I am suggesting that you and I
   Read and hear the story of Holy Week
As though we are the disciples
Who had eaten with him and walked with him
Who had dedicated themselves to learning all they could from him
Who were convinced that he was the Messiah who had been promised and sent
      To free Jerusalem    from rule and control by others

I am suggesting that you and I
   Read and hear the story of Holy Week
As though we are the disciples
   Who had committed themselves to follow and to serve him.
   Who saw him as a remarkable friend and mentor
   Whose hope was based on nothing less.
      Than his love, his friendship,   and his authority

I am suggesting that you and I
   Read and hear the story of Holy Week
As though we are the disciples
   Who loved this guy Jesus
and who sacrificed everything else to be with him.

For "committed Christians" -
   Need to be able to relate emotionally like the twelve
   And the others - men and women - who followed him.

And so, if we want this time of the year to have an impact
On our hearts and on our minds,
We need to transport ourselves into and among
Those first century followers
And travel with them through Christ's week,

We will be doing so for the next several days

No!   I can't say that "we will."
I had better say that
Holy Week presents us with the opportunity to do so.

Whether we do so  or not   is up to each of us.

If we choose to,
then, we need to allow ourselves
to experience not only the acts of the week
but also,   the emotions and the feelings of the week
            Without distance or disconnect

We begin that process today with Christ's entry into Jerusalem.

It has been three years since we packed up our nets
   And set out on this journey
We have spent nearly every day of those three years with Jesus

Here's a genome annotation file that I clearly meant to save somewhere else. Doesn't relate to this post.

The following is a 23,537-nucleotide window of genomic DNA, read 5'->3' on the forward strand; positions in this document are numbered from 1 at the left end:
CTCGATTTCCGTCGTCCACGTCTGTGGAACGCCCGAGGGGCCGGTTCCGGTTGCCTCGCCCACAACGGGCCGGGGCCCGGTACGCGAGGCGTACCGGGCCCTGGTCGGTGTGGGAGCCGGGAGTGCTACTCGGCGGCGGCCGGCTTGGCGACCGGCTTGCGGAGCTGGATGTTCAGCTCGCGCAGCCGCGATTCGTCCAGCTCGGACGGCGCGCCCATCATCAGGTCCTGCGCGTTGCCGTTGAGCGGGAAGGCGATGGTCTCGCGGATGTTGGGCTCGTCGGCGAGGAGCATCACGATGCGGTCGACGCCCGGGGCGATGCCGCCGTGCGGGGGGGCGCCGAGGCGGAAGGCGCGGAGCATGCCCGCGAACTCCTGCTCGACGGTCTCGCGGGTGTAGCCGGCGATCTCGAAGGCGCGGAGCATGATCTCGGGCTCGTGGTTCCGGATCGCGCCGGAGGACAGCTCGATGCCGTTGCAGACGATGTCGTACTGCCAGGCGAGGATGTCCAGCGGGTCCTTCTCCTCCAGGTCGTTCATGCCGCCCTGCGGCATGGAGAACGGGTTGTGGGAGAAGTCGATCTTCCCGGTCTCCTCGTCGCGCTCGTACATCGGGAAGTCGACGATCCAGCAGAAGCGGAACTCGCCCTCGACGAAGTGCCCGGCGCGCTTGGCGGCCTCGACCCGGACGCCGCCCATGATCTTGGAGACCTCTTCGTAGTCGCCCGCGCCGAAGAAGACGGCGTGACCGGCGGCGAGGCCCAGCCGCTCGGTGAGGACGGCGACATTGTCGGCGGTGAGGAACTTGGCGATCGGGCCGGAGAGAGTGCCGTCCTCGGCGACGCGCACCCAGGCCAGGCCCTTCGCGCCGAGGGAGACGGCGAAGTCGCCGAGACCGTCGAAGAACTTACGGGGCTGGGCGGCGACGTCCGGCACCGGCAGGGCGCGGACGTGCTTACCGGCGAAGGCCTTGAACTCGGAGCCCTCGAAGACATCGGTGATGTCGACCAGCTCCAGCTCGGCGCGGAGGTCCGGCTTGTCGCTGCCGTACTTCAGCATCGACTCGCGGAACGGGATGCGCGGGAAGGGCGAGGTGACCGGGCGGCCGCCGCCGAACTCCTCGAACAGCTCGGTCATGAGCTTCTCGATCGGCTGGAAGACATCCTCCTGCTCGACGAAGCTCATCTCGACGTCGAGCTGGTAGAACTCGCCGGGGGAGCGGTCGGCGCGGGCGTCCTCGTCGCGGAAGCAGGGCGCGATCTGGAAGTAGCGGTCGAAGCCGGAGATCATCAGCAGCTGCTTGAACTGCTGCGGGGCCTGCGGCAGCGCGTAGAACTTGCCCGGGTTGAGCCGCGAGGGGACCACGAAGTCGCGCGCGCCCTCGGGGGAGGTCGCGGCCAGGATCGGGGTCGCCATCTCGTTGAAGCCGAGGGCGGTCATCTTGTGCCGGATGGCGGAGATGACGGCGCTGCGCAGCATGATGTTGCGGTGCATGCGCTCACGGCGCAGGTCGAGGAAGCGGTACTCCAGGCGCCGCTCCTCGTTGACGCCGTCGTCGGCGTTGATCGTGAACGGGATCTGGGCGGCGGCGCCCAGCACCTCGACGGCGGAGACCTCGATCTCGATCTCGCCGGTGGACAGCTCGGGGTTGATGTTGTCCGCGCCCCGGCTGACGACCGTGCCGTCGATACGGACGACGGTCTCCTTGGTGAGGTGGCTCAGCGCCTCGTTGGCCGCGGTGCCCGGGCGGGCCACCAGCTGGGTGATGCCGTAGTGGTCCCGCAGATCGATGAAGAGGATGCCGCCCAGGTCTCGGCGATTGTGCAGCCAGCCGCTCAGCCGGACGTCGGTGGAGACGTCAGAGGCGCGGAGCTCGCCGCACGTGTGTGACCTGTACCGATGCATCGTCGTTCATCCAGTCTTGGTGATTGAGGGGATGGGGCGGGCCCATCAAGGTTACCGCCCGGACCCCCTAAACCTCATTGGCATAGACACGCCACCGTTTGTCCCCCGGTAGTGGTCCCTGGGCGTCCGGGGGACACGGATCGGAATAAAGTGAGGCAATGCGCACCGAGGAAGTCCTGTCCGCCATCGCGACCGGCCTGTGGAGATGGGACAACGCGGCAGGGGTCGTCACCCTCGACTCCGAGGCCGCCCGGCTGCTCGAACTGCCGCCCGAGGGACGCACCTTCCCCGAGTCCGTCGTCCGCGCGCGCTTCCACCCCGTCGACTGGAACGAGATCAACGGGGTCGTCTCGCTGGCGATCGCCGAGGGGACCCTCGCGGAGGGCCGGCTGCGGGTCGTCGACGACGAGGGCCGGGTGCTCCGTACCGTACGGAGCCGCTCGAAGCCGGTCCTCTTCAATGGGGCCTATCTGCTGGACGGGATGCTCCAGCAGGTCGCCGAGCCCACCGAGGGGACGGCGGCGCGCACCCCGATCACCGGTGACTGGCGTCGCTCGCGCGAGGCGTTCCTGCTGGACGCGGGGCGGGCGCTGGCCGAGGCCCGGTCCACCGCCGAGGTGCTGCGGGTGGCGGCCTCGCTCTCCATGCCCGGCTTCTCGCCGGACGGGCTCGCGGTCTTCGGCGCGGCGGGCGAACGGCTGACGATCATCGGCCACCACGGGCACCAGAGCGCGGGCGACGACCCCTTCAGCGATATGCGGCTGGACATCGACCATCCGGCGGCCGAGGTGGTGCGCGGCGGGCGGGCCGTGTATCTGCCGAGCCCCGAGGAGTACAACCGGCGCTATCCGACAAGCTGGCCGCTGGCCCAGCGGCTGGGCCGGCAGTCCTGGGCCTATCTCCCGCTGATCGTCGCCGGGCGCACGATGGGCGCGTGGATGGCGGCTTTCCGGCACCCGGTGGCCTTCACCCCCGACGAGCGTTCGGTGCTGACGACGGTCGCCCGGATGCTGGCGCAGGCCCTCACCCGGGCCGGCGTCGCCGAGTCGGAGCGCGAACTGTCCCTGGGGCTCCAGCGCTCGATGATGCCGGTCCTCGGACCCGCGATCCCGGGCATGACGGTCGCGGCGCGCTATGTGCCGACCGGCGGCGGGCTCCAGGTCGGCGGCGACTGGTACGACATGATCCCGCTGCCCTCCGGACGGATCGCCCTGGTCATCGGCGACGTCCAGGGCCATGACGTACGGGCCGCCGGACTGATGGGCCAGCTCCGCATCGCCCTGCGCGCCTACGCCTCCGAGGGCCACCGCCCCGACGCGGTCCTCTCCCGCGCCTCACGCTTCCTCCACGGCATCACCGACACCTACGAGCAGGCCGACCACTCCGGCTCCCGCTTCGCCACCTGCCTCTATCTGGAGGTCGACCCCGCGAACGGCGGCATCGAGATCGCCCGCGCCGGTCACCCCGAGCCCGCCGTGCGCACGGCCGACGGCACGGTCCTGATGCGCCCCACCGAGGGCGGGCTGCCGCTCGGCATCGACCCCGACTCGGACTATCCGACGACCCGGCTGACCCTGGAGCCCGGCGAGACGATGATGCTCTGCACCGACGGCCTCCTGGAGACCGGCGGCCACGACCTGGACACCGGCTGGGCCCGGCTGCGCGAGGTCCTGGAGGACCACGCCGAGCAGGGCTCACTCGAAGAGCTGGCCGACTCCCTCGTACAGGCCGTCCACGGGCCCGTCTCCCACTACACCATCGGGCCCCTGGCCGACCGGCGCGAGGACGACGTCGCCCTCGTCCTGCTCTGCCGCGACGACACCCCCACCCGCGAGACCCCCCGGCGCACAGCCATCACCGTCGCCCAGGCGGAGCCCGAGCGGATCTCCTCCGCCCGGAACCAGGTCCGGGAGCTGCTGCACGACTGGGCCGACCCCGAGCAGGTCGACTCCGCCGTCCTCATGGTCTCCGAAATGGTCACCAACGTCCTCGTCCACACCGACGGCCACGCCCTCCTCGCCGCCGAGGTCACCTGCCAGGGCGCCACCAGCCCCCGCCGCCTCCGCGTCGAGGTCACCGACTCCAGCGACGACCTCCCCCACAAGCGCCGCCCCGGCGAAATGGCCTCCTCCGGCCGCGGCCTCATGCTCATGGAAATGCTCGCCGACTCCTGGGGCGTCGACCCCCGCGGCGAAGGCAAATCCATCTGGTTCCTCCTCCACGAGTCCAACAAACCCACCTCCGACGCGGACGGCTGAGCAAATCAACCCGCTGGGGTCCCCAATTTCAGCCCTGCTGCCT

We have seen him heal.
We have heard him teach
We have observed him forgive.

Now he sends a couple of us out to get a colt
- a young donkey actually -
for him to ride into Jerusalem   to celebrate the Passover.


We are a bit anxious
   For we do not know what will happen if confronted while taking possession of the colt.
   But when things go just as he said they would
      We return with the colt
feeling both relief that we had not been arrested
      And   awe that he had known exactly what to say & do

Then I suspect that as we see this impressive full grown man
ride into Jerusalem on a young donkey
He had to have looked a bit,  well ... incongruous
   And a touch of amusement had to come upon us

But not only amusement - also embarrassment
   For certainly and at least some of us would have thought
That a grand stallion
would have been more appropriate for this king.

But   as we heard the crowd cheer
   And as we watched the crowd throw down their cloaks
Our amusement and embarrassment turns to joy and excitement
and undoubtedly   even pride that we are with him

Things are looking up.  This week is going to be something!
What a moment!    What a triumph!
And you and I are part of it!

But then we hear the Pharisees ask Jesus
to tell the crowd to stop singing his praises
and our anxiety and our discomfort join our excitement.

The triumph was real and fraught with possibilities
   Only now, the possibilities seem much more fragile
And now we fear that things will start looking down.
Our passion reading shows our concerns are not unwarranted.